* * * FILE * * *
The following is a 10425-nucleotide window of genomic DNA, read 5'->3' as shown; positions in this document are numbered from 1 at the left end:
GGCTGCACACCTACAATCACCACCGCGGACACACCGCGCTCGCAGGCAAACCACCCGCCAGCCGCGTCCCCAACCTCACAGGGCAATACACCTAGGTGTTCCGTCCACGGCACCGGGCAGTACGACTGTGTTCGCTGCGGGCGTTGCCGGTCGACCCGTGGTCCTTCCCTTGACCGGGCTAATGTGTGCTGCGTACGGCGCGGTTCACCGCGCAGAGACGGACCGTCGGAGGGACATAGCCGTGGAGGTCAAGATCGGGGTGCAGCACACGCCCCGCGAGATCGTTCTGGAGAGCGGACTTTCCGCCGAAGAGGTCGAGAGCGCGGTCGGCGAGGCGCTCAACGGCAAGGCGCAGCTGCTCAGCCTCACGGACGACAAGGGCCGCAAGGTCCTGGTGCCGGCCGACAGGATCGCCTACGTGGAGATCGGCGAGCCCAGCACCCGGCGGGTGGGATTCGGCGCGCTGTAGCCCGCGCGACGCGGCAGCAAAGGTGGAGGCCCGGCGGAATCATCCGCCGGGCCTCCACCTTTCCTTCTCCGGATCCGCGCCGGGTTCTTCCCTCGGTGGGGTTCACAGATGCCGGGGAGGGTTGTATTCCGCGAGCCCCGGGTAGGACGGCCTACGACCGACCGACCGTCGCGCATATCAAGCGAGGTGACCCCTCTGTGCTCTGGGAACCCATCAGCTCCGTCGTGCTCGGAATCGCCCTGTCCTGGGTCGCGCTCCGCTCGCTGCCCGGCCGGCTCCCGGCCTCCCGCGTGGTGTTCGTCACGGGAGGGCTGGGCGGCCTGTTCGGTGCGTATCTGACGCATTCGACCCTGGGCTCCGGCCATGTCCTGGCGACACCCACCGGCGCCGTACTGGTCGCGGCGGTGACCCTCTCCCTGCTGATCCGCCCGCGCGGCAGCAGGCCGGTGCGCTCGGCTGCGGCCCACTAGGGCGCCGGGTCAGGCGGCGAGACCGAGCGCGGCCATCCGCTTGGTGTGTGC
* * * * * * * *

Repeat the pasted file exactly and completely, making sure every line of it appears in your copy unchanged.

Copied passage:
The following is a 10425-nucleotide window of genomic DNA, read 5'->3' as shown; positions in this document are numbered from 1 at the left end:
GGCTGCACACCTACAATCACCACCGCGGACACACCGCGCTCGCAGGCAAACCACCCGCCAGCCGCGTCCCCAACCTCACAGGGCAATACACCTAGGTGTTCCGTCCACGGCACCGGGCAGTACGACTGTGTTCGCTGCGGGCGTTGCCGGTCGACCCGTGGTCCTTCCCTTGACCGGGCTAATGTGTGCTGCGTACGGCGCGGTTCACCGCGCAGAGACGGACCGTCGGAGGGACATAGCCGTGGAGGTCAAGATCGGGGTGCAGCACACGCCCCGCGAGATCGTTCTGGAGAGCGGACTTTCCGCCGAAGAGGTCGAGAGCGCGGTCGGCGAGGCGCTCAACGGCAAGGCGCAGCTGCTCAGCCTCACGGACGACAAGGGCCGCAAGGTCCTGGTGCCGGCCGACAGGATCGCCTACGTGGAGATCGGCGAGCCCAGCACCCGGCGGGTGGGATTCGGCGCGCTGTAGCCCGCGCGACGCGGCAGCAAAGGTGGAGGCCCGGCGGAATCATCCGCCGGGCCTCCACCTTTCCTTCTCCGGATCCGCGCCGGGTTCTTCCCTCGGTGGGGTTCACAGATGCCGGGGAGGGTTGTATTCCGCGAGCCCCGGGTAGGACGGCCTACGACCGACCGACCGTCGCGCATATCAAGCGAGGTGACCCCTCTGTGCTCTGGGAACCCATCAGCTCCGTCGTGCTCGGAATCGCCCTGTCCTGGGTCGCGCTCCGCTCGCTGCCCGGCCGGCTCCCGGCCTCCCGCGTGGTGTTCGTCACGGGAGGGCTGGGCGGCCTGTTCGGTGCGTATCTGACGCATTCGACCCTGGGCTCCGGCCATGTCCTGGCGACACCCACCGGCGCCGTACTGGTCGCGGCGGTGACCCTCTCCCTGCTGATCCGCCCGCGCGGCAGCAGGCCGGTGCGCTCGGCTGCGGCCCACTAGGGCGCCGGGTCAGGCGGCGAGACCGAGCGCGGCCATCCGCTTGGTGTGTGC